As a resident of the deep south for over half of my life, I have strong feelings about the confederate flag. I believe that there is no place for it in the modern world other than as an historical item. It represents not only the enslavement of the ancestors of many southerns, but it also represents decades more of their mistreatment. My views on the subject are part of the plot in z2 and I am glad to see this more empathetic view becoming more accepted by southerners of all races.
A friend who knows my beliefs on the subject sent me this question posed in Teaching Tolerance, fall 2013, a publication of the Southern Poverty Law Center.
Our school sponsored a “Redneck Day” during spirit week. An African-American parent complained about a student wearing a T-shirt emblazoned with the Confederate battle flag. It was all in fun. Any advice?
SPLC responded: One of the most important principles for school leaders is a version of the doctor’s oath to do no harm. A corollary might be: Don’t poke fun at anyone. Yet for spirit week, in the hope of promoting unity, schools routinely sponsor events that rely on stereotypes – encouraging students to dress like nerds, rednecks or hillbillies. When school leaders approve such plans, they invite students to take lightly things that should be taken seriously – stereotypes, slurs and powerful symbols. Our advice is to consider initiating a dialogue among students about the power of symbols and find ways to bolster school spirit without drawing on divisive stereotypes.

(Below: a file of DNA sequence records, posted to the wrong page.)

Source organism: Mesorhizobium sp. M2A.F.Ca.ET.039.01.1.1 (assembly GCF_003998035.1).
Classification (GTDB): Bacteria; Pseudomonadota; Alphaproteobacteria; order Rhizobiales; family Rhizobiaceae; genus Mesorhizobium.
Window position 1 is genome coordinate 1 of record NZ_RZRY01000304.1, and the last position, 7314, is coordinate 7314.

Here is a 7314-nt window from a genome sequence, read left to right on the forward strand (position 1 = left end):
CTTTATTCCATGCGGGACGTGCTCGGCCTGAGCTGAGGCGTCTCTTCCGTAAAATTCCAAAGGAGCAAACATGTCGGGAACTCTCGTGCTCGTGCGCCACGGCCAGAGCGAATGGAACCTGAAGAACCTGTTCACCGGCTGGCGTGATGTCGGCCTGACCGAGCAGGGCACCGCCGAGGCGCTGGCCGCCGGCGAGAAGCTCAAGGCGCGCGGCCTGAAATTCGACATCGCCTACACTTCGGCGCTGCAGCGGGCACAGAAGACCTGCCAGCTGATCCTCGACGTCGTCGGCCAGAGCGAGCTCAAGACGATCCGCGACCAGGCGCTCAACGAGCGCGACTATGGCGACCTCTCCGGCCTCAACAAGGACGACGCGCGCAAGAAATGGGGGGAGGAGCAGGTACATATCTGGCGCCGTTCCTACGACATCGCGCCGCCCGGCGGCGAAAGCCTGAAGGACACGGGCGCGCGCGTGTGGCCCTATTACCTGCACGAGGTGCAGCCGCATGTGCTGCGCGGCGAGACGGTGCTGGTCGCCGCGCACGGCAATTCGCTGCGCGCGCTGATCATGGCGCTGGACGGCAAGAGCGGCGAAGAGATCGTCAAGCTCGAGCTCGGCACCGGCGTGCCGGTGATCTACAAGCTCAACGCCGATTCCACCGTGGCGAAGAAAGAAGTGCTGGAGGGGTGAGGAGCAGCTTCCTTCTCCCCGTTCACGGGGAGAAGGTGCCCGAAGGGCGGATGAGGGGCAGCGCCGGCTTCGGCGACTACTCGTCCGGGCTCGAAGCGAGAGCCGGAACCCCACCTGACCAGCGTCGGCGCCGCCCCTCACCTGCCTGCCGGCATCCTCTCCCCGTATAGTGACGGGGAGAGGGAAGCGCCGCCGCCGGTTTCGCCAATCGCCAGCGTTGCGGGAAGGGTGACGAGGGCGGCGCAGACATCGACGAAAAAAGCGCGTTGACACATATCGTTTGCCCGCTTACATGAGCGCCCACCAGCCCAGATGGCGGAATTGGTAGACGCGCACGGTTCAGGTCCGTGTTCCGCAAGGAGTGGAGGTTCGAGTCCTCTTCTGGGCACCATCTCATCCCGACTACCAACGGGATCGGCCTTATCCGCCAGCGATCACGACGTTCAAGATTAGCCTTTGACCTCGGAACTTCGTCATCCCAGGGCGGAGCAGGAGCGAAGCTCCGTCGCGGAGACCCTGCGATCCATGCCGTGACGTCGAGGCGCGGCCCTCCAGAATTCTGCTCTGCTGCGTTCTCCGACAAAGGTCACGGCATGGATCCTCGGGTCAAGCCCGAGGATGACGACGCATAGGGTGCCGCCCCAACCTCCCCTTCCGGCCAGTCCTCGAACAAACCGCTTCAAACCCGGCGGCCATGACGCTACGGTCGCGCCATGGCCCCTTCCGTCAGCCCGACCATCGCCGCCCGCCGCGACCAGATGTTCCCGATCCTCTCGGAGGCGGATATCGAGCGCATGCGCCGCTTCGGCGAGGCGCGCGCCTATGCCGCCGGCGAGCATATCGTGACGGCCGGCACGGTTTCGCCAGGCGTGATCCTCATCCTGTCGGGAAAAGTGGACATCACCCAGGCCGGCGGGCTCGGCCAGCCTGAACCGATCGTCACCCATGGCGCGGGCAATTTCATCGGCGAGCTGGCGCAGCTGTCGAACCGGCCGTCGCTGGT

I found this interesting. Years ago my teen-age daughter chastised me for using the term “trailer trash” to describe how a place looked. It had never occurred to me that it was pejorative, but of course it is. Over the years I have come to believe that no group deserves to be lumped together and judged as one, whether I tend to like people from the group or, like the banker pictured here, they are less likely to have my sympathy.
In fact, the “don’t poke fun at anyone” suggestion above is wise, even though the idea of a “spirit day” at a school sounds so harmless. The truth is that whether it is dressing up as nerds, wall street bankers, or dumb blondes — you are in fact making fun of somebody. And much as I dislike seeing people wearing the confederate flag, I can’t really fault a kid for wearing it on a t shirt when instructed by the school to dress up like a redneck. I mean it’s a little like asking kids to dress up as famous despots and then sending one home for using a swastika on his Hitler costume….. what did you expect?
Surely there are ways we as humans can enjoy camaraderie and a few laughs without it involving making fun of someone else …. surely ….
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